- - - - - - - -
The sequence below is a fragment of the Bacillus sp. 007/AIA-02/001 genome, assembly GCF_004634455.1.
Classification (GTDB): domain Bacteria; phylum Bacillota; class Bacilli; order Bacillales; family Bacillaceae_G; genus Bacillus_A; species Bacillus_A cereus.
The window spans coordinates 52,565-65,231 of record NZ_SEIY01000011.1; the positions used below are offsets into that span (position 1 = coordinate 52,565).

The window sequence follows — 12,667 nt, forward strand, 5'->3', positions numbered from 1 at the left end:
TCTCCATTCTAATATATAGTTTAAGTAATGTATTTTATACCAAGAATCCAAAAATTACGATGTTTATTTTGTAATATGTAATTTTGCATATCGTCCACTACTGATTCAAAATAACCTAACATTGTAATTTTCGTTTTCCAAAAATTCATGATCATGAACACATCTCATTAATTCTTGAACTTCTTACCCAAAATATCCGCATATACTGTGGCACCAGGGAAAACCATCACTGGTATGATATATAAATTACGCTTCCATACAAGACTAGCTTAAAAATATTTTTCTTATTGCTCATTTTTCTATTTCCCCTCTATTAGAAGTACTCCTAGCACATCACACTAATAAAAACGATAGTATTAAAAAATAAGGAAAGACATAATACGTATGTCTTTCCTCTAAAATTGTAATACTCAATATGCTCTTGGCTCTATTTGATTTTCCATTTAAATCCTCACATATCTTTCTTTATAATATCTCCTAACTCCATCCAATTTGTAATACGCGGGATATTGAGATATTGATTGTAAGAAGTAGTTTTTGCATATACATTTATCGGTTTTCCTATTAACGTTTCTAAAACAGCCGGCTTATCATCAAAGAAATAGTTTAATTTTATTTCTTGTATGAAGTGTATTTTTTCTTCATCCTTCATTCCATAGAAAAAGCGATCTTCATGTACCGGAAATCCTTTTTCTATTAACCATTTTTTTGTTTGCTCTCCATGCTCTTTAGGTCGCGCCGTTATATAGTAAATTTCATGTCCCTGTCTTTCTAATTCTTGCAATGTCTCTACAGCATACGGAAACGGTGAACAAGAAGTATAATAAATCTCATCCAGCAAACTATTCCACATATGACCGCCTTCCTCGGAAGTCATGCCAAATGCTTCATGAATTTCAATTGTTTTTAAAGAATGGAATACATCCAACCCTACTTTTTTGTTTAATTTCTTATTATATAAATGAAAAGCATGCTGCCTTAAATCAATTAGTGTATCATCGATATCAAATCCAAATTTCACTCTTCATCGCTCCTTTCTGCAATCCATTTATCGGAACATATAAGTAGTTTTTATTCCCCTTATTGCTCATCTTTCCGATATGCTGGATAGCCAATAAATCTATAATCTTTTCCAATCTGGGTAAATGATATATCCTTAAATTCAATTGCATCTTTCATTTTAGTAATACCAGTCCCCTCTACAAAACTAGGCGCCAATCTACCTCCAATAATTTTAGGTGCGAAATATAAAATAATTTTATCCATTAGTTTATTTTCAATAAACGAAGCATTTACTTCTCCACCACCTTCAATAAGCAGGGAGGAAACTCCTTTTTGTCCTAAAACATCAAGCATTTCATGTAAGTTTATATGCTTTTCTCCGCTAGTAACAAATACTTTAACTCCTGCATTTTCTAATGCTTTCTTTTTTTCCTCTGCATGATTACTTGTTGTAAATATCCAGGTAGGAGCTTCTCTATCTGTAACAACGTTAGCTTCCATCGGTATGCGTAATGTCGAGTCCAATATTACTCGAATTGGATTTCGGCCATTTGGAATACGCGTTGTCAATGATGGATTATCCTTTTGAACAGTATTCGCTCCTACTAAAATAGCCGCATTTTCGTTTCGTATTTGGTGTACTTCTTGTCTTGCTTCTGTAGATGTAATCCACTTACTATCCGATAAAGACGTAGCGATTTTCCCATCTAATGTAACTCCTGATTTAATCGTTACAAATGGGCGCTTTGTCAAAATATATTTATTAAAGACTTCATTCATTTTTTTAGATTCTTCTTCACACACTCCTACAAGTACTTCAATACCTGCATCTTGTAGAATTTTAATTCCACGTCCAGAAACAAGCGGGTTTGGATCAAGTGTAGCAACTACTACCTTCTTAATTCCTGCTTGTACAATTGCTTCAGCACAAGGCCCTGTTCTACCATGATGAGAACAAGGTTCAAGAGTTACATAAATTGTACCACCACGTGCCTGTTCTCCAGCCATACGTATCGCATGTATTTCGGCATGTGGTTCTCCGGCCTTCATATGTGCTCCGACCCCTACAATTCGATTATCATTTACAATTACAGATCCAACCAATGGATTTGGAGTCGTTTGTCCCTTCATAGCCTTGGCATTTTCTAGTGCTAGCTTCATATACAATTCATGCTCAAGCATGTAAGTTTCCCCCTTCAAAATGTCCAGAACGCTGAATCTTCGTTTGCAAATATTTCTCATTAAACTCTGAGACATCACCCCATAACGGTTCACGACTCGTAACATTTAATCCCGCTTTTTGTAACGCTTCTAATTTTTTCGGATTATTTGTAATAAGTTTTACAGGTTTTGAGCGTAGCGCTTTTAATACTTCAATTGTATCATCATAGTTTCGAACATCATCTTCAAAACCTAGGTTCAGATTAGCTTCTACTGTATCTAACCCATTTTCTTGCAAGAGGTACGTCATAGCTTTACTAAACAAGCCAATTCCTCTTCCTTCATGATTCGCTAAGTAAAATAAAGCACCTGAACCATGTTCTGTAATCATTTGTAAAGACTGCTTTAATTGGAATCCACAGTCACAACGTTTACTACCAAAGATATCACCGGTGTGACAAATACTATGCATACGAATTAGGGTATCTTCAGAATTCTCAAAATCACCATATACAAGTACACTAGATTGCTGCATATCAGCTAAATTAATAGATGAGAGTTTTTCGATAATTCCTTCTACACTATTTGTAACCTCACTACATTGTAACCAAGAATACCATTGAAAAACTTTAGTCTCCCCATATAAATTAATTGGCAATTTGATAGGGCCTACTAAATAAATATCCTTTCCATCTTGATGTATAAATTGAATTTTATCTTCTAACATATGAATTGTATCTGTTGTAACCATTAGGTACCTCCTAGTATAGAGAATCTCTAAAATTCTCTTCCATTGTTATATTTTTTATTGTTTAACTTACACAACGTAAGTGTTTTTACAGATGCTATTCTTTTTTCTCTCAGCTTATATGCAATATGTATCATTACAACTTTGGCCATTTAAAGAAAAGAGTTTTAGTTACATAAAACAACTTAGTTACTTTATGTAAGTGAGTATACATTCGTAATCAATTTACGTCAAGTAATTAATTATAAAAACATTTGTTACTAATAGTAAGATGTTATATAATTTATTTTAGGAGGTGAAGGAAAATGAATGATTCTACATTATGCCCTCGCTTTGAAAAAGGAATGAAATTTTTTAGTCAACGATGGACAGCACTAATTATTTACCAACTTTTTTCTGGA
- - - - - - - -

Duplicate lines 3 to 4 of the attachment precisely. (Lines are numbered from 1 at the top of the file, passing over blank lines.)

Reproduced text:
The window spans coordinates 52,565-65,231 of record NZ_SEIY01000011.1; the positions used below are offsets into that span (position 1 = coordinate 52,565).

The window sequence follows — 12,667 nt, forward strand, 5'->3', positions numbered from 1 at the left end: